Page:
In subjects with heterozygous familial hypercholesterolemia (FH), a 50% deficiency of receptors for plasma low density lipoprotein (LDL) impairs the removal of LDL from plasma and produces hypercholesterolemia. In these patients mevinolin, an inhibitor of 3-hydroxy-3-methylglutaryl-CoA reductase, blocks cholesterol synthesis and lowers plasma LDL levels. To determine the mechanism for the LDL-lowering effect, we administered 131I-labeled LDL intravenously to six FH heterozygotes before and during treatment with mevinolin and calculated the apparent fractional catabolic rate (FCR) and synthetic rate for LDL. After mevinolin treatment, the mean plasma LDL-cholesterol level declined from 262 to 191 mg/dl (27% decrease), the mean FCR for 131I-labeled LDL increased from 0.30 to 0.41 pools per day (37% increase), and the mean calculated synthetic rate for LDL-protein did not change significantly. In one FH heterozygote with an ileal bypass and in another who received colestipol, the addition of mevinolin caused, respectively, a 41% and 60% decrease in plasma LDL levels and a 60% and 100% increase in the FCR for plasma LDL. The contribution of receptor-dependent pathways to the FCR for plasma LDL was estimated in three FH heterozygotes by simultaneous measurements of the FCR for native 131I-labeled LDL and 125I-labeled glucosylated LDL, which does not bind to LDL receptors. Whereas the removal rate for native LDL increased after mevinolin treatment, the removal rate for glucosylated LDL did not change. The current data suggest that mevinolin alone or mevinolin plus bile acid depletion (i.e., ileal bypass or colestipol therapy) decreases plasma LDL levels primarily by raising the number of LDL receptors and, thus, enhancing the removal of LDL from plasma.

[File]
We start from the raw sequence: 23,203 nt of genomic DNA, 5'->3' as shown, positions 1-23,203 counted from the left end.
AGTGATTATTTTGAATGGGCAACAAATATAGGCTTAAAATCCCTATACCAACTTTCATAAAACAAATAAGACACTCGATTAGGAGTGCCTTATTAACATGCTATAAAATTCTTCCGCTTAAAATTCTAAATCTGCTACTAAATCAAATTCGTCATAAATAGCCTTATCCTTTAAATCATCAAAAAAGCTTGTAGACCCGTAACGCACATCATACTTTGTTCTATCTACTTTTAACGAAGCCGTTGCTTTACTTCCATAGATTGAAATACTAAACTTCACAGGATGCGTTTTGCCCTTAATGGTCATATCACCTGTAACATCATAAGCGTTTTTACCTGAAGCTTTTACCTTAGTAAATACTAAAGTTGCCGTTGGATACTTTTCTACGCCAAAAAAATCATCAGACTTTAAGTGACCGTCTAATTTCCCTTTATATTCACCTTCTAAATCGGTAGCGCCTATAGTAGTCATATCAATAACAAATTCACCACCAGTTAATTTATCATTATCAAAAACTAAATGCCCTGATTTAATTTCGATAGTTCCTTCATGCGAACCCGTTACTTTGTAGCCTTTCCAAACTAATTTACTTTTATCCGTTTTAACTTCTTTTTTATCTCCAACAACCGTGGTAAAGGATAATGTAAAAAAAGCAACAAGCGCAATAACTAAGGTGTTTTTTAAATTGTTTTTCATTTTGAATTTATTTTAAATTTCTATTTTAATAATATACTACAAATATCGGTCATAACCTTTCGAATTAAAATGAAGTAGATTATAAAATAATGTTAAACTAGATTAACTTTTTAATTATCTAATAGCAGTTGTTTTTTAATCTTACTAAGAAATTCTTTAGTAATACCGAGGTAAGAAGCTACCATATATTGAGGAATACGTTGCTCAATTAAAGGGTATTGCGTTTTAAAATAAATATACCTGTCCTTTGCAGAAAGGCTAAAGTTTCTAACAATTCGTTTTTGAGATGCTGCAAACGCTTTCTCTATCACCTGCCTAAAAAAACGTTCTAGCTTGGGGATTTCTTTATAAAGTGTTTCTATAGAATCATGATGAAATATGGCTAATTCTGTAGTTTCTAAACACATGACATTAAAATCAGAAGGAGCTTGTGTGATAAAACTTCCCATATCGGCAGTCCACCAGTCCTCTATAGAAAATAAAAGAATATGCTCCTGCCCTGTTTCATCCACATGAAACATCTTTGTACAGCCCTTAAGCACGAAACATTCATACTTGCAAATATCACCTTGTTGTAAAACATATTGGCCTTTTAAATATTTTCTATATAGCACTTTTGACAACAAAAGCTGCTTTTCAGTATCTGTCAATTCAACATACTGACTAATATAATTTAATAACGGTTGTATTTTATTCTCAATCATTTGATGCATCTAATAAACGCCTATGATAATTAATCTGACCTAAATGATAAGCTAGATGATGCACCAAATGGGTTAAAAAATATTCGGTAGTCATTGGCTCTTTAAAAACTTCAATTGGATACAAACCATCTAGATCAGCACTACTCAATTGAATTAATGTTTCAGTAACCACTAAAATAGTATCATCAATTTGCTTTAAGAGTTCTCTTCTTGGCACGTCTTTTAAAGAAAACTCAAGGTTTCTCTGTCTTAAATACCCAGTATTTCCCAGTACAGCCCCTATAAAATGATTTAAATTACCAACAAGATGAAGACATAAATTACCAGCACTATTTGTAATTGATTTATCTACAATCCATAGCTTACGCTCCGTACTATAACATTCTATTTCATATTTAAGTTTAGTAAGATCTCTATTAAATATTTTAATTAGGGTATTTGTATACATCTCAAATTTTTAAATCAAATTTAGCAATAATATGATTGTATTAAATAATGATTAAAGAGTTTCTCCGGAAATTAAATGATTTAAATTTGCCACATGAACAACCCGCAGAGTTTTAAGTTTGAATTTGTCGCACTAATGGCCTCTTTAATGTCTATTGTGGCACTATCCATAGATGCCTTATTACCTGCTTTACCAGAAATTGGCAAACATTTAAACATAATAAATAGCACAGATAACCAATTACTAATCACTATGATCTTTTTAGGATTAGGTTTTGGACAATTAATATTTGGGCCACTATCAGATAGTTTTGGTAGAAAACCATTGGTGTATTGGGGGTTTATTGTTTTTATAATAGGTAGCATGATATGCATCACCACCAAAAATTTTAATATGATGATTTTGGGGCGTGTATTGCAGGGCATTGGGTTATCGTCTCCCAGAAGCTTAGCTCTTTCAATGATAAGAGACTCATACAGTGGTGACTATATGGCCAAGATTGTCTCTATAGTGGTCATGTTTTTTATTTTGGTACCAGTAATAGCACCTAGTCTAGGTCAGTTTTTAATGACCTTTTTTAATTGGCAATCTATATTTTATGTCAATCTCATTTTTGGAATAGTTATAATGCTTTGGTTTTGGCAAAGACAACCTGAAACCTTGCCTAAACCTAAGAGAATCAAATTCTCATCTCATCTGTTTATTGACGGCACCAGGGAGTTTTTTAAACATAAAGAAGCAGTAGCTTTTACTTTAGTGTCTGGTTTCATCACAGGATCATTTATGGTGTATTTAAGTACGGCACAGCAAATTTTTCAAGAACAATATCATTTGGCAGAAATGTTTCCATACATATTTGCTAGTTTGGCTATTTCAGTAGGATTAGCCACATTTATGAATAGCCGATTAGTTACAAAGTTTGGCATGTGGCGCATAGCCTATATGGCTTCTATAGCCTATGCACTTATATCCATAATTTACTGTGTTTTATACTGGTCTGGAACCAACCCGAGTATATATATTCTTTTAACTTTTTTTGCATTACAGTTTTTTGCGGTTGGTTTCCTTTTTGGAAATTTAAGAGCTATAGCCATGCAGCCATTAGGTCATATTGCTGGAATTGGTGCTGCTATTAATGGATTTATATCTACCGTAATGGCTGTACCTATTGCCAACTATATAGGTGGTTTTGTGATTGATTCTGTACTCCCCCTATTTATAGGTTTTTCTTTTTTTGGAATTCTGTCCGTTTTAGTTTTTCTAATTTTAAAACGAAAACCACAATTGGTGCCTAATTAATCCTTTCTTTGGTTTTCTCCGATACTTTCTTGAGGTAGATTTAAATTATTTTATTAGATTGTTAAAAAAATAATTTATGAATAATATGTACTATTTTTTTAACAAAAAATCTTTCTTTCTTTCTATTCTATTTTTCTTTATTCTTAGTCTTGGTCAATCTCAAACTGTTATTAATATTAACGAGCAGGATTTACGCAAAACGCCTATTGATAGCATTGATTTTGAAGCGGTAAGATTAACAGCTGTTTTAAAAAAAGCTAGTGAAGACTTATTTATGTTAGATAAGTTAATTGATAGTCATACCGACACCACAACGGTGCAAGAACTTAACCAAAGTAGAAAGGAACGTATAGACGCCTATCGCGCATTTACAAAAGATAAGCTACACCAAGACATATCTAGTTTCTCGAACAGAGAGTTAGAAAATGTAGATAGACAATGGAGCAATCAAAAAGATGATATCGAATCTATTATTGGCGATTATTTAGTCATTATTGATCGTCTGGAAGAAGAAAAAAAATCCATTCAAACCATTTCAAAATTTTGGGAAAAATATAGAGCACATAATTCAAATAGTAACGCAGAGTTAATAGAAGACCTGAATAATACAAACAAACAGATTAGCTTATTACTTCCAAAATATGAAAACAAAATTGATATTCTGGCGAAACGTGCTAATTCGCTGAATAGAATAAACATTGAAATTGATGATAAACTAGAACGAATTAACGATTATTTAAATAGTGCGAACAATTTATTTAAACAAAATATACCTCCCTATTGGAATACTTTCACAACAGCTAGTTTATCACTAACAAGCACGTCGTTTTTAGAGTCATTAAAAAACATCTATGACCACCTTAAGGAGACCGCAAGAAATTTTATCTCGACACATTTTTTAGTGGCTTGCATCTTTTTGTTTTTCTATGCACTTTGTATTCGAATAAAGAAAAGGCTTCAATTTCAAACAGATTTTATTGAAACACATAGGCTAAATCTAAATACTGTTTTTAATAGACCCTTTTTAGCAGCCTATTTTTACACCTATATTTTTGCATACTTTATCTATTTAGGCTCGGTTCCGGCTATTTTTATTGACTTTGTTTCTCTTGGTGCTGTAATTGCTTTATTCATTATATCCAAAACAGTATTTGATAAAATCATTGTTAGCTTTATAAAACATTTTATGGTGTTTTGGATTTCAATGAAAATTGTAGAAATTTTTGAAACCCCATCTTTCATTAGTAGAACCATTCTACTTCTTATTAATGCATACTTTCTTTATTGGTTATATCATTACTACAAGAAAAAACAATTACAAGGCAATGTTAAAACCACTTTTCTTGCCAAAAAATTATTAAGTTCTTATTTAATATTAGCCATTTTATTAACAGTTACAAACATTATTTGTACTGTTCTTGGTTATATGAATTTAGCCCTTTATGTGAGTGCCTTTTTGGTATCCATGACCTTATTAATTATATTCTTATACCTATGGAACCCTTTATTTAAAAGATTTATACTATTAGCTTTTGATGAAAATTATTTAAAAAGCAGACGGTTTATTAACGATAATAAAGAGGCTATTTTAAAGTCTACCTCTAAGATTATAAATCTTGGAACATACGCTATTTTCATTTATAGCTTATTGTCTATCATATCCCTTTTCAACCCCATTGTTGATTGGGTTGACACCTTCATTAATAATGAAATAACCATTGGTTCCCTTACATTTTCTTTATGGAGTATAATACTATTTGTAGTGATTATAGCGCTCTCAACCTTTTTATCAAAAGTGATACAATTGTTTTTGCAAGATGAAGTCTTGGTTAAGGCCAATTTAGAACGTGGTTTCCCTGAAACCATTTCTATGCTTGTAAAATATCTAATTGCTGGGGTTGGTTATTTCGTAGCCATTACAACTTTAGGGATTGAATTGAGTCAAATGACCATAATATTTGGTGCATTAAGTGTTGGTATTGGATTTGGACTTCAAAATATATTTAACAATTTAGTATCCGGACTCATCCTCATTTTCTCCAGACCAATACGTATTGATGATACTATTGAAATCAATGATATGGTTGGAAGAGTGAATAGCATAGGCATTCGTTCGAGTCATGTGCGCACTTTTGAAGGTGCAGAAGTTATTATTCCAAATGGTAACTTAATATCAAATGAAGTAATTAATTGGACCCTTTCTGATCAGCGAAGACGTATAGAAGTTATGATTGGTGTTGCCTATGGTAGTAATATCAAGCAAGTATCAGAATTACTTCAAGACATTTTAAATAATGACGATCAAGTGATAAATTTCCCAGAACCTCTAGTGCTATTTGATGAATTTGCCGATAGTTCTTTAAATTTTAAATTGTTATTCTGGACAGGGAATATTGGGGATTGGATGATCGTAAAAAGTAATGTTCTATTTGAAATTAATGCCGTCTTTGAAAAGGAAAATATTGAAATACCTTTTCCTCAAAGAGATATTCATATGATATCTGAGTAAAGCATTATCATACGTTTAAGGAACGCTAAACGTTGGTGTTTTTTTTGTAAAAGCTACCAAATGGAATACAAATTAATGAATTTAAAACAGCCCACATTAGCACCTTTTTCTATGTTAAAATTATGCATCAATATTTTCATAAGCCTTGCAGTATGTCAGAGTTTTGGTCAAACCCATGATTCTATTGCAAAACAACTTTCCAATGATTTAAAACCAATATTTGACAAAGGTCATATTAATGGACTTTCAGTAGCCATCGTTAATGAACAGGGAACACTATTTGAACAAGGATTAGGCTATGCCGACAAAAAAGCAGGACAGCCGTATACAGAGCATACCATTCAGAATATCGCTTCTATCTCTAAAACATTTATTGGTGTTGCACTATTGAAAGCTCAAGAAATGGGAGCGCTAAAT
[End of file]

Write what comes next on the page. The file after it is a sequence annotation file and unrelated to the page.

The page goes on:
|Original language||English (US)|
|Number of pages||5|
|Journal||Proceedings of the National Academy of Sciences of the United States of America|
|Issue number||13 I|
|State||Published - 1982|
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